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Nothing More Than Peelings

Nothing More Than Peelings

Despite its thick skin and robust appearance, the banana is actually a delicate fruit. And in case you didn’t know, bananas are experiencing an epidemic that could wipe them out in the next couple of decades. Yes, there are serious things happening in the world at large, but I want to talk about the banana.

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In a truly fascinating interview which I heard last night on NPR’s Fresh Air, Dan Koeppel—author of Banana: The Fate of the Fruit That Changed the World—taught me that the banana is a fruit with a sordid past and an endangered future.

In the late 19th century, bananas began being cultivated in Latin America and the Caribbean when a group of entrepreneurial “banana men” set out to usurp the apple as the eminent fruit. To compete with the apple, which is grown locally throughout the United States, the cost of producing and shipping bananas needed to be next to nothing.

This was accomplished through the enslavement of people, the control of land and domination over governments. Never wont for missing out on a good thing, the U.S. government backed these banana men, who set up puppet governments (a.k.a. “Banana Republics”) to allow them to control production and land use. The U.S. government intervened by sending in the Marines to crush any worker uprisings, and the C.I.A. launched propaganda campaigns to overthrow democratically-elected presidents. The first Banana Republic was set up in Costa Rica, then in Honduras, then in Guatemala, and this went on throughout the history of Latin America. The banana monopoly is now successfully controlled by two major companies, Chiquita and Dole.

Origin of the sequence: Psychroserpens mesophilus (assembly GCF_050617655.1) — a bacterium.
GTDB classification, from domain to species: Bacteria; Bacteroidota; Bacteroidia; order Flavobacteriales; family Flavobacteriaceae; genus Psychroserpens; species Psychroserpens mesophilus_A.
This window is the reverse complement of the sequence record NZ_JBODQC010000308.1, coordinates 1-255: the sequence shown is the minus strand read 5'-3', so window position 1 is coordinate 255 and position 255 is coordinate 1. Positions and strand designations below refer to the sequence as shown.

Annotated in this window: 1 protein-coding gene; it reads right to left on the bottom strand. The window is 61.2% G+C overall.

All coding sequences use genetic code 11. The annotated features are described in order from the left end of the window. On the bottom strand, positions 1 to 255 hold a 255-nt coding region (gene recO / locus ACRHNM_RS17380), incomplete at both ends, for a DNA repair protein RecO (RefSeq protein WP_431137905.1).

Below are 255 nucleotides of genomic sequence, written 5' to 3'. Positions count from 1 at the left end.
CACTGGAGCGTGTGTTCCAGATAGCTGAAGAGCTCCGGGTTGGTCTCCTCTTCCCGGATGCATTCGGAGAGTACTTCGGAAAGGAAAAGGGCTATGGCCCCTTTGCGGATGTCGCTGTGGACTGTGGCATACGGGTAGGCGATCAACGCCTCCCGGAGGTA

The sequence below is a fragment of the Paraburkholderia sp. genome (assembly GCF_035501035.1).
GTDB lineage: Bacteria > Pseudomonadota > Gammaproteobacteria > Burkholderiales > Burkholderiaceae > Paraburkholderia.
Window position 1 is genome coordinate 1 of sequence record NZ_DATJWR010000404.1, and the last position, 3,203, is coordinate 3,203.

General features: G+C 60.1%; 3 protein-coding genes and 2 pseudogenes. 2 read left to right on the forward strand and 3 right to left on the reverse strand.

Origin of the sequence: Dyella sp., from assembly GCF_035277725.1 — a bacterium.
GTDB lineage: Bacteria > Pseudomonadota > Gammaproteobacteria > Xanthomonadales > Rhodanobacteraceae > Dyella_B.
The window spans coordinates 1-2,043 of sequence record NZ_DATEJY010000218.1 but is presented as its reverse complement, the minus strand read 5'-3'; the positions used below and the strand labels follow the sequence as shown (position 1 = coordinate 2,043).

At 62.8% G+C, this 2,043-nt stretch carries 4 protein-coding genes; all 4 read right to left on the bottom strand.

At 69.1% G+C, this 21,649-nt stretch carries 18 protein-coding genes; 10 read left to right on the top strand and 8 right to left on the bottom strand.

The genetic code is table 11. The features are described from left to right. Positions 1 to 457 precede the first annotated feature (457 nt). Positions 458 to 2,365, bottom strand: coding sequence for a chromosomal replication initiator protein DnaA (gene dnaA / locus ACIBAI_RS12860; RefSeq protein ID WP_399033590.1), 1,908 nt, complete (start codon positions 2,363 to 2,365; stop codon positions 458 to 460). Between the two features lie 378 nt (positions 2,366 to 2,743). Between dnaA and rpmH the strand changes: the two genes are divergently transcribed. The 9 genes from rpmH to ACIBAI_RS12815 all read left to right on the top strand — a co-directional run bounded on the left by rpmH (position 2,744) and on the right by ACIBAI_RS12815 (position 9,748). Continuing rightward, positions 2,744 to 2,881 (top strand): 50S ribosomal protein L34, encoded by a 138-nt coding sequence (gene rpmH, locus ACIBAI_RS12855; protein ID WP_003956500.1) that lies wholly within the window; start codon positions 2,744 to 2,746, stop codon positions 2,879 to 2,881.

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Americans eat more bananas than apples and oranges combined. And the banana makes up 80% of caloric intake in parts of Africa. The average Ugandan eats 500 pounds of bananas a year, in contrast to the average American's 25 pound consumption.

Despite its immense popularity around the world, the banana is actually a very fragile fruit susceptible to all kinds of diseases. Currently, this big yellow fruit is under attack by the AIDS of the banana world, a fungus called “Panama Disease.” Due to the fact bananas are cultivated by taking a cutting of the plant and not by a seed, their genetic make-up is exactly the same in every single fruit. So one fungus can wipe out an entire plantation since all of the plants lack the same immunity.

Even though there are five kinds of bananas grown locally in Brazil and three kinds in Australia, the future of the fruit lays in the hands of American companies. Big corporations are the only people who have money to fund research and implement new cultivation techniques to protect the banana’s future.

Noblesse oblige—if you’ve made money off the backs off of the little guy, whether it's through labor, an idea or a natural resource, you really need to consider the sustainability of that community and that resource. Why do we think that our self-interests begin and end with us when, in fact, you and I are not different?